Photos courtesy of Shawn Horrocks May 23, 2023
Medical diagnostics major and veteran, service dog to be honored at graduation ceremonies
Shawn Horrocks and his 7-year-old Black Labrador retriever dress up in matching costumes for Halloween every year.
Shawn and Vinny would show up to the University of Delaware’s campus for class dressed up as Batman and Robin or wearing matching dinosaur costumes.
Horrocks and his service dog will be donning a cap and gown at the College of Health Sciences Convocation on Friday, May 26, and the University Commencement on Saturday, May 27, both in Delaware Stadium. As Horrocks, a medical diagnostics major with a pre-physician assistant concentration accepts his diploma at the CHS Convocation, Vinny will be awarded an honorary doggree.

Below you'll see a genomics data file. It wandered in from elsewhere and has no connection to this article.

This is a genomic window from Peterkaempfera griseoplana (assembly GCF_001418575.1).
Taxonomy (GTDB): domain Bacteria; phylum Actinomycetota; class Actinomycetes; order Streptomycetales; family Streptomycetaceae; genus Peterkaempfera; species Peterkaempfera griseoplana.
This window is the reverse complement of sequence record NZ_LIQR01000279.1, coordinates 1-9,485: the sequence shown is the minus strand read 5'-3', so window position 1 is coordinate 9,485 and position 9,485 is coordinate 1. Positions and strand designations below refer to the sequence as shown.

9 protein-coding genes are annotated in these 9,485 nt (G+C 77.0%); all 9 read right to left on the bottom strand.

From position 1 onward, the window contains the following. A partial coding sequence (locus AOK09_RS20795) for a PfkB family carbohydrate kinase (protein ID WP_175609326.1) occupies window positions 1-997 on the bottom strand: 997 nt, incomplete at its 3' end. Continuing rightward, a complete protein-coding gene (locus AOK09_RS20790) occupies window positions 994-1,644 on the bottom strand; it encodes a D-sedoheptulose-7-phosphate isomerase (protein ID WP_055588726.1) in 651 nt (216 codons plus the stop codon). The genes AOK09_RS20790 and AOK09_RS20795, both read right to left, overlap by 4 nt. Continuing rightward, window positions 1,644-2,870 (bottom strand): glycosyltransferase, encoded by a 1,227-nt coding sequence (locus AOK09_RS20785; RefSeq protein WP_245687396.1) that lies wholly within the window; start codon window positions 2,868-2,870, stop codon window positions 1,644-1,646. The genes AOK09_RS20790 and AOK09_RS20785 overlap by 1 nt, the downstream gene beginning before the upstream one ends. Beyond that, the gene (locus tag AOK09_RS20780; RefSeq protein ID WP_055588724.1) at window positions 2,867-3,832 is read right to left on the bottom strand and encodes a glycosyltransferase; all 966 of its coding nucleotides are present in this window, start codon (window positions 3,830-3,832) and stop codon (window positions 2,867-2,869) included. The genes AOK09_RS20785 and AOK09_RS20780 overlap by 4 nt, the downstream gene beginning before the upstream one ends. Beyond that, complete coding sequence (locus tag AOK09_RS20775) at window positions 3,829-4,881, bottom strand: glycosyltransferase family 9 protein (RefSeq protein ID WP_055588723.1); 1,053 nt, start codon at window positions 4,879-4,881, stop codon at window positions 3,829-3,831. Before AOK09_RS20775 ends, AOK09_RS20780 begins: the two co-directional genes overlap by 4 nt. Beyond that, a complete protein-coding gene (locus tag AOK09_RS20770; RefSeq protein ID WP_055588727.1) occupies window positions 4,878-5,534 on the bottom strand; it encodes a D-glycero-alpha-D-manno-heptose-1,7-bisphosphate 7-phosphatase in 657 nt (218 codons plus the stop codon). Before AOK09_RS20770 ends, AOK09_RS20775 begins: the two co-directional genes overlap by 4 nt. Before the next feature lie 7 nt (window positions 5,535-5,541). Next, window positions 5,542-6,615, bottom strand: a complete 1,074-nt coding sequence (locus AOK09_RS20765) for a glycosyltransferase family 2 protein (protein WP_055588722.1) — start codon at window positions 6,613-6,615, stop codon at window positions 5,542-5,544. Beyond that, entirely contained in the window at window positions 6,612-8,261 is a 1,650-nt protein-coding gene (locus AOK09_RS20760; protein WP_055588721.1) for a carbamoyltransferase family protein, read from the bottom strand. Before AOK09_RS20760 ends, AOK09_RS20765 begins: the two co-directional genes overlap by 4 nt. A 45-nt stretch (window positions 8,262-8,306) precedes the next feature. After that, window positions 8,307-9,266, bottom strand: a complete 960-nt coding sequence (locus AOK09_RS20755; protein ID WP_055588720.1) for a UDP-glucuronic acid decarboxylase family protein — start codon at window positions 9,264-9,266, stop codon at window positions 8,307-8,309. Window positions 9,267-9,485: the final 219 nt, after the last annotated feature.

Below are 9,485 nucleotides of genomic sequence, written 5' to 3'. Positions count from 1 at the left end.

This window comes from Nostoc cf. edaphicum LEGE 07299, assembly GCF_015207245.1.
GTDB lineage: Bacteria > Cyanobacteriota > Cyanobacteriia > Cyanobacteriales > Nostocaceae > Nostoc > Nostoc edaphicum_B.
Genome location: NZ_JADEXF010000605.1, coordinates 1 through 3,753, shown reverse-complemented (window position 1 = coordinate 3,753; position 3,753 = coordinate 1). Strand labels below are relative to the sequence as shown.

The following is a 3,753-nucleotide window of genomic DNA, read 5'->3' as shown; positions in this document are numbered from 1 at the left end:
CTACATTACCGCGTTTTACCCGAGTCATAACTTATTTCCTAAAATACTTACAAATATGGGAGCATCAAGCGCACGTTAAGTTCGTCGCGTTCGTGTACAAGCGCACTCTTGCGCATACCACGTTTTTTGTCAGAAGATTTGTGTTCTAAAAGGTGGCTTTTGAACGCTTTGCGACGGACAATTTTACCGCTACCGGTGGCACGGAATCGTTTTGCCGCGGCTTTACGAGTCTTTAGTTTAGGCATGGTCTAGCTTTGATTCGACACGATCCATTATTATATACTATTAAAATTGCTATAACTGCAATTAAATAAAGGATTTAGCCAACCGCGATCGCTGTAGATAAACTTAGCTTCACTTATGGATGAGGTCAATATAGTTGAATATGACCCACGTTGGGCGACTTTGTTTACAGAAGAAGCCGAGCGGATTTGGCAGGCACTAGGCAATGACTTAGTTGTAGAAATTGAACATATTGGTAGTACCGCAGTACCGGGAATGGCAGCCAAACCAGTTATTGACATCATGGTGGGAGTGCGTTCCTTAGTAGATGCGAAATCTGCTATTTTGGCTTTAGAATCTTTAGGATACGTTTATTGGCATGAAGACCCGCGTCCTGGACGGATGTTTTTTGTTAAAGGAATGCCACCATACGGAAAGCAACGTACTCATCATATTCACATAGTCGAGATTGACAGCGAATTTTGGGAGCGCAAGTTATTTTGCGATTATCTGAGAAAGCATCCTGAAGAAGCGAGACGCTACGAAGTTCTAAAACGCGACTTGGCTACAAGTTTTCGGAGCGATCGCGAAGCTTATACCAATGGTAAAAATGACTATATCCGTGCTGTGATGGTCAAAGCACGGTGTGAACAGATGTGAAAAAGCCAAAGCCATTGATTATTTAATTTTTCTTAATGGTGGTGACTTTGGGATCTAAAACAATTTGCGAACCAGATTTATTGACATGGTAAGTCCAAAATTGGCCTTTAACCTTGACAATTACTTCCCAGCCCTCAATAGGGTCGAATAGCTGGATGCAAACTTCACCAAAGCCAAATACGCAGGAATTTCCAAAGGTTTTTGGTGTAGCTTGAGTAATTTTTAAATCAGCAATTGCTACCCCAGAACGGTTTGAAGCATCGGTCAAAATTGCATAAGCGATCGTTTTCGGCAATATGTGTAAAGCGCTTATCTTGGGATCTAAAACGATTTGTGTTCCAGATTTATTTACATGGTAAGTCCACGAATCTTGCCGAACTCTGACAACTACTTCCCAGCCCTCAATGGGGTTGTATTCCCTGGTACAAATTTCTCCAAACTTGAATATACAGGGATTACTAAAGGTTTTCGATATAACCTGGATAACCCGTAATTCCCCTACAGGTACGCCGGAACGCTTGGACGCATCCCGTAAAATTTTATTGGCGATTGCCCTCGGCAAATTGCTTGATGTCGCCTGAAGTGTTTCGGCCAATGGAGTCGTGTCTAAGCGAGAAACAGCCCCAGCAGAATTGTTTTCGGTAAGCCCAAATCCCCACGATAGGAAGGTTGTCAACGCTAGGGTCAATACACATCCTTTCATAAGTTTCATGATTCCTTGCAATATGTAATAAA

“I submitted the request kind of as a joke, but he deserves it; he’s been to every single class with me,” Horrocks said. “I like to think of Vinny as the College of Health Sciences’ unofficial mascot.”
When the Department of Medical and Molecular Sciences (MMSC) received the unusual request, they were happy to seek University approval and pleased to see the request granted. Horrocks and Vinny have been “students” together in three of MMSC Senior Instructor Leslie Allshouse’s classes over the years.
“Shawn epitomizes the term perseverance when faced with challenges,” Allshouse said. “Vinny is always by his side and a welcome guest in the class, and it is heartwarming to know that Vinny will be recognized with Shawn at Convocation.”
Allshouse will be cheering loudly along with the rest of the MMSC Department for Horrocks and Vinny at the CHS Convocation, and called this a special moment of recognition.
“Having had a father and brother in the Navy, and one of my sons currently serving as a naval flight officer, I feel deeply indebted to Shawn and other students, faculty, and staff who are serving or have served in the armed forces,” Allshouse said.